Sea to Sky Corridor
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Sea to Sky Corridor British Columbia
Welcome to the Sea to Sky Corridor…From Bottom to Top.
Connecting the City of Vancouver with the world-renown alpine resort of Whistler, it’s no wonder that the Sea to Sky Corridor provides much more than just a pleasant drive through the mountains…
The Sea to Sky Highway (or Highway 99 as most maps so mundanely label it), is the name of the winding route that meanders along the Pacific coastline connecting the Fraser Valley with its northern and less populated cousin, the Pembroke Valley. This historic stretch of British Columbia has seen action since prospectors travelled through here on their way to the Cariboo Gold Fields in the mid Seventeenth Century but it wasn’t until the 1960’s that the growing allure of Whistler Mountain gave rise to the need for a public rout. Soon, fledgling communities emerged and now, the region includes Lions Bay, Britannia, Furry Creek, Howe Sound and Bowen Island. With sparkling oceans, soaring mountains and lush, green, mist-shrouded islands it’s no surprise that this is one of the most spectacular areas of the province.
But for those traveling the Sea to Sky Corridor, other, more alluring means of transportation exist apart from the highway. Although the Vancouver-Whistler 2010 Winter Olympics has brought early and necessary improvement to the roadways connecting the two venues, the train provides a romantic and visually stunning alternative to reaching these communities. In fact, of all the thousands of kilometers of tracks criss-crossing Canada, the 800 kilometers between Vancouver and Prince George are some of the most beautiful – a journey whose first leg snakes along the shimmering Howe Sound and through some of BC’s most idyllic, albeit unsung vacation destinations.
The Howe Sound itself has been central to the community long before the arrival of Westerners on Pacific shores. The villages of the Indigenous Peoples of the Squamish and Shishalh tribes originally peppered this coastline, much of the lands and islands of the area still used for First Nations cultural practices. It wasn’t until 1972 that Captain George Vancouver discovered the Sound, naming it after Admiral Earl Howe. The eventual large-scale mining operations that centered around Brittania Beach brought the initial population to the area and the rest, as they say, is history. Today, of the small towns that thrive up and down Corridor, the island community of Bowen Island is one of the most recognizable.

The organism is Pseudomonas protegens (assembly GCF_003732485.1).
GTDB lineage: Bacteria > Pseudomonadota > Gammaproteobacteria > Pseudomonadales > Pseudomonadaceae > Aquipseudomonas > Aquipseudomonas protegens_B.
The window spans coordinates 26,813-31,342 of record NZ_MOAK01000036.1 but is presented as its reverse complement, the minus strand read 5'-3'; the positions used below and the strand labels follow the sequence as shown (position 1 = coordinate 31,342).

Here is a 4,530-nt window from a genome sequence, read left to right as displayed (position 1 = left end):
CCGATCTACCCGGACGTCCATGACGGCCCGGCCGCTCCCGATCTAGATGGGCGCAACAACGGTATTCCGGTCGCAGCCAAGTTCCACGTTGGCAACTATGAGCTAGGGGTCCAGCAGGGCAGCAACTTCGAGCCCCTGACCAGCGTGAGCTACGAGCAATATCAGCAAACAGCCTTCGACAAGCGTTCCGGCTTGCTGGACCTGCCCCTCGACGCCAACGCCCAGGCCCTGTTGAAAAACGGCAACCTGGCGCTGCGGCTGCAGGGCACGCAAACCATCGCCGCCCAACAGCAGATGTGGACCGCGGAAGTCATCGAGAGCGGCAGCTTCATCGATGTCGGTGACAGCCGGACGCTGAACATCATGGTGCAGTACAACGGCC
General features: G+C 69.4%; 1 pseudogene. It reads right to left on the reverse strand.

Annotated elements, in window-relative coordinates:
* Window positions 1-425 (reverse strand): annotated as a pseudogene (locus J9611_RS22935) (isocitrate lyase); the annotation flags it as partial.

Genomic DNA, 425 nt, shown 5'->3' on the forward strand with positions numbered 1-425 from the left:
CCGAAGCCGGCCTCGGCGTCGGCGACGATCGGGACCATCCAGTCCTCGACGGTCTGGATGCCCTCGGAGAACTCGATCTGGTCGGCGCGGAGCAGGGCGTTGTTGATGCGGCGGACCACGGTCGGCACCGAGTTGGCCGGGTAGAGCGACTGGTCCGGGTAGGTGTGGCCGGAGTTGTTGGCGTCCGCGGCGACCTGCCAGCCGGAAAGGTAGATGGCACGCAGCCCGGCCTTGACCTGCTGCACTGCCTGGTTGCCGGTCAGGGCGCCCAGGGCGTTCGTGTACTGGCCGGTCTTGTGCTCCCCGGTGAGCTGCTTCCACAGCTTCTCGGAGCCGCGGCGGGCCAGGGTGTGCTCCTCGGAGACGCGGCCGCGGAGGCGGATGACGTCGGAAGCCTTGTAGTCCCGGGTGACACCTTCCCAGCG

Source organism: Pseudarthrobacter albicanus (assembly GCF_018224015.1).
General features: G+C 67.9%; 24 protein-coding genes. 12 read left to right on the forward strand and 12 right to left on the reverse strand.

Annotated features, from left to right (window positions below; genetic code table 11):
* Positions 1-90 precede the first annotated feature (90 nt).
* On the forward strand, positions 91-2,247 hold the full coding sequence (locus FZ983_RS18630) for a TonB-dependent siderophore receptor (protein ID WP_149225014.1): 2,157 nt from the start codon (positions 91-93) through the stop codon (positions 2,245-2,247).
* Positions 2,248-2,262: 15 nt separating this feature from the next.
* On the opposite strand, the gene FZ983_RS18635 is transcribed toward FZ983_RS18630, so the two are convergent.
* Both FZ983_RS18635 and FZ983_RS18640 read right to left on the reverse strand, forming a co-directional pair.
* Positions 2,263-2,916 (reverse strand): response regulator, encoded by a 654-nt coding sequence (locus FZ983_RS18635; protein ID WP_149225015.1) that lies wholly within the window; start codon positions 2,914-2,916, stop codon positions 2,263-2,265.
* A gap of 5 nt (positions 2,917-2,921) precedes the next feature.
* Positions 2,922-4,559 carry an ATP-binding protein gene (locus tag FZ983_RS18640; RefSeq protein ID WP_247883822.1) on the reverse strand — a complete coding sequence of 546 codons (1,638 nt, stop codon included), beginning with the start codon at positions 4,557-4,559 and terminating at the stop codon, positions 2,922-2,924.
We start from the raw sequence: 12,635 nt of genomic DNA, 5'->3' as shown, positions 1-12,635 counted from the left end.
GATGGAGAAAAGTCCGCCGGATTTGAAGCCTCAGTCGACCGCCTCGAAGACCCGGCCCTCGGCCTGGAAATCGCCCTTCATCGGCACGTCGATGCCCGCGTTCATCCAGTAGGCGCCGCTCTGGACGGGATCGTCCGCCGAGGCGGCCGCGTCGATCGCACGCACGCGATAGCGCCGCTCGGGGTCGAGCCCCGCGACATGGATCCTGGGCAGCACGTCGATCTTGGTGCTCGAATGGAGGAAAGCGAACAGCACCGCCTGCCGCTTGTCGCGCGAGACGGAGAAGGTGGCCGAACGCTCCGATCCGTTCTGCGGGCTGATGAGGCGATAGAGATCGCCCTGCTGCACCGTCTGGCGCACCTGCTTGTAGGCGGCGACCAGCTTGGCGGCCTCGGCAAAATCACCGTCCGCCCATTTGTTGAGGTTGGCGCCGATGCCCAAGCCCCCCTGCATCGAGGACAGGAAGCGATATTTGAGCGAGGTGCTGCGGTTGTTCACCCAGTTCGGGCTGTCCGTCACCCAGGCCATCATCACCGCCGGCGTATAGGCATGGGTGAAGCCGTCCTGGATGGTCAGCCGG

On the southern end of Sea to Sky, the island Municipality of Bowen Island is 6 kilometers west of the mainland and easily accessible from Vancouver via the Horseshoe Bay ferry terminal. With less than 4-thousand permanent residents, the population increases by almost half again during the summer months. Small businesses abound with a concentration around Snug Cove that includes a marina, a bank, gift shops, cafes, restaurants, pubs and grocery stores. A surprisingly extensive cultural life exists here too, including choral ensembles, a public art gallery and a kids’ theatre school. More sun-worshipper than art-appreciator? Bowen Island has several popular beaches including Bowen Bay, Tunstall Bay and Sandy Beach (yes, it is). Kayak rentals are available from Snug Cove but land-lubbers can also enjoy a day out courtesy of a hiking trail that begins at the ferry dock, leading to Killarney Lake and eventually Mount Gardner, the highest point on the island.
Halfway along the Sea to Sky, you’ll find the town of Lions Bay. A unique, steep mountainside community. The northernmost municipality of Greater Vancouver is best known for the Search and Rescue team that services the region, particularly The Lions, the two nearby mountains that are popular with Vancouver hikers.
The tiny 400-person strong Brittania Beach is home to the British Columbia Museum of Mining on the grounds of the now-closed Britannia Mines. Visitors are always struck by the relics, oddities and tragedy-ridden history of this once-booming mining town.
Named after trapper-turned-prospector, Oliver Furry, Furry Creek is a steadily-growing community of over 2-thousand – a number that will surely change as new development increases in this vibrant oceanside community. With easy access to both ocean and alpine activities, it’s no wonder this area has received such positive recent attention. Horseback riding, boating, bird-watching, scuba diving and white water rafting are all an easy quarter-hour drive away, but it’s the golfing that attracts visitors here. Furry Creek Golf and Country Club boasts amazing coastal views from every one of their expertly-designed holes.
The natural geography of the region makes for some of the finest 18-hole course in the province. Other favourites include Big Sky Golf and Country Club, Chateau Whistler Golf Club, Nicklaus North Golf Club, Pemberton Valley Golf & Country Club, Squamish Valley Golf & Country Club, Whistler Golf Club and Garibaldi Springs.
Bring the family! There’s more to see in Sea to Sky Country…
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